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Williams v. Morris, Administratrix

Supreme Court of Virginia
Dec 1, 1958
200 Va. 413 (Va. 1958)


40029 Record No. 4825.

December 1, 1958

Present, All the Justices.

(1) Evidence — Statement Held Hearsay.

(2) Evidence — Hearsay — Admission Held Reversible Error.

(3) Automobiles — Gross Negligence — Issue for Jury.

(4) Automobiles — Wrongful Death of Passenger- Judgment for Driver of Second Car Proper.

1. Morris was killed while a passenger in William's car. The evidence indicated that as another car attempted to pass Williams one Banks, a passenger in that car, discharged a water pistol at Williams. Williams then tried to race the other car and "nudge" it but lost control and his vehicle hit an embankment. On trial of the consequent action for wrongful death against Williams, Banks and Edwards, the driver of the other car, the court admitted in evidence an unsigned and unsworn statement allegedly made by Edwards two days after the accident which indicated Williams' recklessness. The statement was hearsay as to Williams and inadmissible against him.

2. Its admission against him was prejudicial error, for although Edwards later testified and gave evidence in the main coinciding with the statement, it appeared that the jury took the statement to the jury room and there underscored portions of it, thus apparently placing emphasis upon it.

3. There was ample evidence of Williams' gross negligence to take the case to the jury on this issue.

4. There was no merit to the contention that the court's instructions as to defendant Edwards, for whom the jury found, were too favorable and that accordingly judgment should be reversed also as to Edwards, and the latter brought back into the case as a co-defendant. The instructions complained of were proper and the evidence supported the verdict in his favor.

Error to a judgment of the Circuit Court of Montgomery county. Hon. W. S. Jordan, judge presiding.

Reversed and remanded.

The opinion states the case.

Ted Dalton and James C. Turk (Dalton, Poff Turk, on brief), for the plaintiff in error.

T. Warren Messick and C. E. Hunter (Julius Goodman; Charles D. Fox, III; Hunter Fox, on brief), for Frances S. Morris, Administratrix, etc., and Leroy W. Edwards, defendants in error.

No brief filed on behalf of George Thomas Banks, III.

Frances S. Morris, administratrix of the estate of her husband, William Edward Morris, deceased, filed a motion for judgment against David Glenn Williams, Leroy Ward Edwards, and George Thomas Banks, III, for the alleged wrongful death of her decedent growing out of an automobile accident.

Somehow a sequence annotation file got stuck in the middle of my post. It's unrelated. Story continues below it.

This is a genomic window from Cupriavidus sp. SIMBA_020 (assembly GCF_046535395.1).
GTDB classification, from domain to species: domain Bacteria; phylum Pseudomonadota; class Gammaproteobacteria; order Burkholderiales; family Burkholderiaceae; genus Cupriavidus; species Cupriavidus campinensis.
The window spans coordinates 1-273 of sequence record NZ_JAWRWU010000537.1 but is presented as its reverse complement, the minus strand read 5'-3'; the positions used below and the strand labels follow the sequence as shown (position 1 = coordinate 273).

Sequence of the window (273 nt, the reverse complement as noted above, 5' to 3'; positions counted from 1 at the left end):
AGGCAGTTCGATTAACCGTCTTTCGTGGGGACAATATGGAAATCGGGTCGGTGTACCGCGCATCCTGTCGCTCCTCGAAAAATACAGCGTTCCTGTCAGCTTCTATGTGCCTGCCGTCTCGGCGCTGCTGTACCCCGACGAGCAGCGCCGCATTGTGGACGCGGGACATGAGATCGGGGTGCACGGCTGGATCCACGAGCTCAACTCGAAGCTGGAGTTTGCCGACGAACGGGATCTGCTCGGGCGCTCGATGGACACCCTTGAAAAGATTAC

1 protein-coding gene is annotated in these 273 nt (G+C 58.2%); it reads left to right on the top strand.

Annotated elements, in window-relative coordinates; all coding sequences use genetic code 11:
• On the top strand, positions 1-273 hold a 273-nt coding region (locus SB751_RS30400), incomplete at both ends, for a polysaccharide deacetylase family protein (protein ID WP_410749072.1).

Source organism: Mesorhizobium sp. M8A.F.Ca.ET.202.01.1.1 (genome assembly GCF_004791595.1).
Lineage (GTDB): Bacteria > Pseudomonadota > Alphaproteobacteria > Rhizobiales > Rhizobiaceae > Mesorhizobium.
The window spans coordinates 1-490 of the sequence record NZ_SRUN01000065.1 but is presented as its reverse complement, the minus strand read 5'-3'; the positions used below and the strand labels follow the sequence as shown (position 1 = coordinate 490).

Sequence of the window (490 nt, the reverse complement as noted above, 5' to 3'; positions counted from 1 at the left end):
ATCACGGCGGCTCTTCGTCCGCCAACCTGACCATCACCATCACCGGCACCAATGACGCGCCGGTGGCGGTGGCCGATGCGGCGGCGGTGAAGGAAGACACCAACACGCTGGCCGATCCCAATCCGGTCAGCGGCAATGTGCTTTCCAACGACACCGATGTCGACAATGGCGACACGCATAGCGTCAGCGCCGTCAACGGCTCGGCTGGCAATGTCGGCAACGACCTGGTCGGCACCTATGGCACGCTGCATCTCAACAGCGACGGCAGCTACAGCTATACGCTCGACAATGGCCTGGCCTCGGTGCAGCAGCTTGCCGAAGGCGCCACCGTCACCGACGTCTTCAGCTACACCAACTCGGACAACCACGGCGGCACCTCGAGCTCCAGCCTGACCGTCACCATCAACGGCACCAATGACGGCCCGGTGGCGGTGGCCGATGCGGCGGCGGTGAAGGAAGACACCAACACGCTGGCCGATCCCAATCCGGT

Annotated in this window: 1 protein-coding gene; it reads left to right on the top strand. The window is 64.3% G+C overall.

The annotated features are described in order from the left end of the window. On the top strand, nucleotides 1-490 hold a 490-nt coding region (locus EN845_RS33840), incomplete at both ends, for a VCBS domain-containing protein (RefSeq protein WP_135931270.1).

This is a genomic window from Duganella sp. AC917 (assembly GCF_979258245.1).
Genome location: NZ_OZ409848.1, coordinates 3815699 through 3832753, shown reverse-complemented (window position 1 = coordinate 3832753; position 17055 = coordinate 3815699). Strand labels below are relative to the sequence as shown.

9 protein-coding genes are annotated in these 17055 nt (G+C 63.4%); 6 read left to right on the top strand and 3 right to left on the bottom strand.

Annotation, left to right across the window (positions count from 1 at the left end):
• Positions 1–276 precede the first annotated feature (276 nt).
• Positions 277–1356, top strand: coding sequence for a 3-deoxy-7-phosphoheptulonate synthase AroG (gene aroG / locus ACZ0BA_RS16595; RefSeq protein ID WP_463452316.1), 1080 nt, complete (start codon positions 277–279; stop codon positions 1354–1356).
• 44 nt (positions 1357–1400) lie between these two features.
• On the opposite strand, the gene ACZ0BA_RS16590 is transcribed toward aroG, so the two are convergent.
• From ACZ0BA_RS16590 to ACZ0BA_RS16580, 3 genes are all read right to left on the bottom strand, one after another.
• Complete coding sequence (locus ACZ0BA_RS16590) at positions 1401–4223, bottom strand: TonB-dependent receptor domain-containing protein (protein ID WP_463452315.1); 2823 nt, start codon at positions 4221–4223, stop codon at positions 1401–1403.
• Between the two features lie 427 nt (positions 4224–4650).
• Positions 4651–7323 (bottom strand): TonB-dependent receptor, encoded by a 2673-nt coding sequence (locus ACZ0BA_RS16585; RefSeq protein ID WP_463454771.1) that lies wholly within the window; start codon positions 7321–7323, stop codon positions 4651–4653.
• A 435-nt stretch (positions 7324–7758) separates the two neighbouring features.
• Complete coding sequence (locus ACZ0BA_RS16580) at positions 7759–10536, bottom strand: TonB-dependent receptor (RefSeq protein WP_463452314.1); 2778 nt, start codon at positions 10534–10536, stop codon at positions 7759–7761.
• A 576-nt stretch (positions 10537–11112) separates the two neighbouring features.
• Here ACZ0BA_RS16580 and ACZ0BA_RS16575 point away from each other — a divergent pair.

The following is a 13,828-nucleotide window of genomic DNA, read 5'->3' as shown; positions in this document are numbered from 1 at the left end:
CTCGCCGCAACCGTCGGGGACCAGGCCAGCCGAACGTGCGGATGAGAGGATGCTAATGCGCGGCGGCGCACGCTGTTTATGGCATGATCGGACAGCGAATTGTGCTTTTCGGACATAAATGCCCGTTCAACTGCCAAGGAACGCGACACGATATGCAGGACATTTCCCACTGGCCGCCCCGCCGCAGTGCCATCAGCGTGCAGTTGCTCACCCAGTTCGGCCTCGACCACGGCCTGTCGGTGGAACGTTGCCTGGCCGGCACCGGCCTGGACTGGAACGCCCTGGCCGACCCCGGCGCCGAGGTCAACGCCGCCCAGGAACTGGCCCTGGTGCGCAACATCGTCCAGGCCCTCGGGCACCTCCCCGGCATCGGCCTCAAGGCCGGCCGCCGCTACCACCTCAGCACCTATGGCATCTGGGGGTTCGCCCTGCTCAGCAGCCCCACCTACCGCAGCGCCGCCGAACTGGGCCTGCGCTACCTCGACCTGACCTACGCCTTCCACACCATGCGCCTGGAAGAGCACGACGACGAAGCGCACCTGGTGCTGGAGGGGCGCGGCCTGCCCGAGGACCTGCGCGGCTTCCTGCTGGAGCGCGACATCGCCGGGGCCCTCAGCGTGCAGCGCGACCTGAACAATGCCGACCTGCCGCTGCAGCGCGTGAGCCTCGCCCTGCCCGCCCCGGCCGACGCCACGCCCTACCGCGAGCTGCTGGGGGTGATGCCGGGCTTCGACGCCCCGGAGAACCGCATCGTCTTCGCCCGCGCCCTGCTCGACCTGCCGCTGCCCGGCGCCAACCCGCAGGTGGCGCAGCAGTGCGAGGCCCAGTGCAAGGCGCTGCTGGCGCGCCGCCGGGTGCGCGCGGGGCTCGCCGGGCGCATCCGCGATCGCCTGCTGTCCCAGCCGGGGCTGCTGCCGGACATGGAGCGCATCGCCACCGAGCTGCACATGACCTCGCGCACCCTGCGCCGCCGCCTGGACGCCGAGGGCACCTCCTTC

The trial before a jury resulted in a verdict for the plaintiff against defendants Williams and Banks in the sum of $10,000, and a verdict in favor of defendant Edwards.

The court overruled Williams' and Banks' motion to set aside the verdict, and over their objection entered judgment thereon. Upon petition of Williams we granted him a writ of error. Banks sought no appeal and the judgment against him is final.

The three defendants as well as plaintiff's decedent were students at Virginia Polytechnic Institute in Blacksburg. Defendant Williams and the decedent Morris were roommates at the college. Both lived in Rocky Mount. On the morning of April 9, 1955, Williams intended to drive his 1953 MG roadster from Blacksburg to his home. Morris was riding with Williams as his guest. They left the college about 10:00 a.m. with Williams driving and Morris riding in the front seat. They were traveling on U.S. Route 11, which at the scene of the accident is a four-lane divided highway with a grass plot in the center separating the two eastbound lanes from the two westbound lanes. The day was clear and the road was dry.

The evidence discloses that as they were proceeding in an easterly direction, near the western limits of the town of Shawsville, at a speed of approximately 50 miles per hour, a station wagon going in the same direction and driven by Leroy Edwards, attempted to pass them. As the station wagon was in the act of passing, Banks, who was riding in Edwards' station wagon, yelled at Williams, pointed a water pistol and discharged some water toward the Williams car. Whereupon Williams apparently accelerated the speed of his automobile and attempted to race or outrun the station wagon. On three occasions Williams apparently attempted to cut his car into or "nudge" the station wagon. Losing control of his car, Williams applied his brakes and the car skidded for a distance of 63 feet into an embankment on the south side of the highway. The car was demolished and Morris was killed.